Humanitarianism in the modern world : the moral economy of famine relief
Norbert Götz, Georgina Brewis and Steffen Werther
Cambridge : Cambridge University Press, 2020
XIV, 355 p. : ill. ; 24 cm
Bibliography: p. 311-341. Index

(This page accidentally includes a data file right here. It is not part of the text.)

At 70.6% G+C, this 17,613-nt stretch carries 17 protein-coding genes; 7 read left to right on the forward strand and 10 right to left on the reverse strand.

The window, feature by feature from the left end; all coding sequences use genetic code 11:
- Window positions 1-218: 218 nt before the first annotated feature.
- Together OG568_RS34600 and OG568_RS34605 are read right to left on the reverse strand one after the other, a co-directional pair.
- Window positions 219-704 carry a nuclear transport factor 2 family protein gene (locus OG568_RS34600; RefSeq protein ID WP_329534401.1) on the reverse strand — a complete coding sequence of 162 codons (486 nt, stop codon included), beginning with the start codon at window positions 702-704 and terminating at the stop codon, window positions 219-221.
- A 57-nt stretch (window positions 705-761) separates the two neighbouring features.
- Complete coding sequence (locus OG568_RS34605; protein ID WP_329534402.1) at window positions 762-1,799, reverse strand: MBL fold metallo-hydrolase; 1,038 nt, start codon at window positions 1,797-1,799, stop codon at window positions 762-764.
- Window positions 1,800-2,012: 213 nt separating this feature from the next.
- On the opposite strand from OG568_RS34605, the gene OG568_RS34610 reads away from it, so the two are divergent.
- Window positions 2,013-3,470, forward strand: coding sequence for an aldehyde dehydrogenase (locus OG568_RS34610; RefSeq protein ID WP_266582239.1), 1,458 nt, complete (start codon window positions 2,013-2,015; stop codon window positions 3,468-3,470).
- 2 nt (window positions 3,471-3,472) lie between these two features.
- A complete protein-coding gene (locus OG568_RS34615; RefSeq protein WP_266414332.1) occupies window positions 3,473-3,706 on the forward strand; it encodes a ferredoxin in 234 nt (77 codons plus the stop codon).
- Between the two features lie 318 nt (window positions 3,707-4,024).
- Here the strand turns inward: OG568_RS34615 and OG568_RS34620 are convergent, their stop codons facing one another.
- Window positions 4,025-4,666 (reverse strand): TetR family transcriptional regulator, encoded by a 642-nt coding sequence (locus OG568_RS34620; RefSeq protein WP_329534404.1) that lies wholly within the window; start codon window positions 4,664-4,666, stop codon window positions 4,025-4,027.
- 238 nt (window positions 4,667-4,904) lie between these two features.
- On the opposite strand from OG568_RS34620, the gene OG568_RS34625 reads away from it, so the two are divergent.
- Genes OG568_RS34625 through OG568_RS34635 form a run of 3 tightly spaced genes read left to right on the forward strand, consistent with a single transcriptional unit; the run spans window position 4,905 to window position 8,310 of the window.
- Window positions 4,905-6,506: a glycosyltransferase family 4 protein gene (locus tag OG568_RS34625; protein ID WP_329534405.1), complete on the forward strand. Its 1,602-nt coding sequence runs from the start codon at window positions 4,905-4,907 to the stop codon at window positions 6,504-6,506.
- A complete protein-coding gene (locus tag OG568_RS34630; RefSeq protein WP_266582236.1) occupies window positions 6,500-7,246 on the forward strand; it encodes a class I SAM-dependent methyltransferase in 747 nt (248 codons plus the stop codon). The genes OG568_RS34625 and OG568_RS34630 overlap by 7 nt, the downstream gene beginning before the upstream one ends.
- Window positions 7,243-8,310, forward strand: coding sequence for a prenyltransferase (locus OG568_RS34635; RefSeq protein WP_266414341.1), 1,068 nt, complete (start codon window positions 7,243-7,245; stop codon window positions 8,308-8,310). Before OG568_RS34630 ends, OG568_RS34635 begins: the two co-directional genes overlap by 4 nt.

This is an innovative new history of famine relief and humanitarianism. The authors apply a moral economy approach to shed new light on the forces and ideas that motivated and shaped humanitarian aid during the Great Irish Famine, the famine of 1921-1922 in Soviet Russia and the Ukraine, and the 1980s Ethiopian famine. They place these episodes within a distinctive periodisation of humanitarianism which emphasises the correlations with politico-economic regimes: the time of elitist laissez-faire liberalism in the nineteenth century as one of ad hoc humanitarianism; that of Taylorism and mass society from c.1900-1970 as one of organised humanitarianism; and the blend of individualised post-material lifestyles and neoliberal public management since 1970 as one of expressive humanitarianism. The book as a whole shifts the focus of the history of humanitarianism from the imperatives of crisis management to the pragmatic mechanisms of fundraising, relief efforts on the ground, and finance.
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